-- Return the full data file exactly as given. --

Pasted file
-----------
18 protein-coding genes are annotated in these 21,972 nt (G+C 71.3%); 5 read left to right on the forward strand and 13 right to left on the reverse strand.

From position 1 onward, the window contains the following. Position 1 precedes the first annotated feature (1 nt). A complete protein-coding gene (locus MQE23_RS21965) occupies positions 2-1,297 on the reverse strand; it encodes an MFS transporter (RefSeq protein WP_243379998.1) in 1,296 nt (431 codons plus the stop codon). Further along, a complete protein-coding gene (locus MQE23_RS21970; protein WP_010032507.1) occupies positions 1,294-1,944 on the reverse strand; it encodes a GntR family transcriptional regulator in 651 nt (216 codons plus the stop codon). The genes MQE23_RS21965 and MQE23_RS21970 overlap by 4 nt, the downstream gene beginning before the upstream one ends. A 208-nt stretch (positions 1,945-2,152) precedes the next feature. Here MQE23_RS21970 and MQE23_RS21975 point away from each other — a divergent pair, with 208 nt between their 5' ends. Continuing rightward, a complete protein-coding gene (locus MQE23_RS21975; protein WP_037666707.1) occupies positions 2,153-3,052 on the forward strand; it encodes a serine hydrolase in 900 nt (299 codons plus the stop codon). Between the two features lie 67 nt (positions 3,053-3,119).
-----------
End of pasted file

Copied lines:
18 protein-coding genes are annotated in these 21,972 nt (G+C 71.3%); 5 read left to right on the forward strand and 13 right to left on the reverse strand.

From position 1 onward, the window contains the following. Position 1 precedes the first annotated feature (1 nt). A complete protein-coding gene (locus MQE23_RS21965) occupies positions 2-1,297 on the reverse strand; it encodes an MFS transporter (RefSeq protein WP_243379998.1) in 1,296 nt (431 codons plus the stop codon). Further along, a complete protein-coding gene (locus MQE23_RS21970; protein WP_010032507.1) occupies positions 1,294-1,944 on the reverse strand; it encodes a GntR family transcriptional regulator in 651 nt (216 codons plus the stop codon). The genes MQE23_RS21965 and MQE23_RS21970 overlap by 4 nt, the downstream gene beginning before the upstream one ends. A 208-nt stretch (positions 1,945-2,152) precedes the next feature. Here MQE23_RS21970 and MQE23_RS21975 point away from each other — a divergent pair, with 208 nt between their 5' ends. Continuing rightward, a complete protein-coding gene (locus MQE23_RS21975; protein WP_037666707.1) occupies positions 2,153-3,052 on the forward strand; it encodes a serine hydrolase in 900 nt (299 codons plus the stop codon). Between the two features lie 67 nt (positions 3,053-3,119).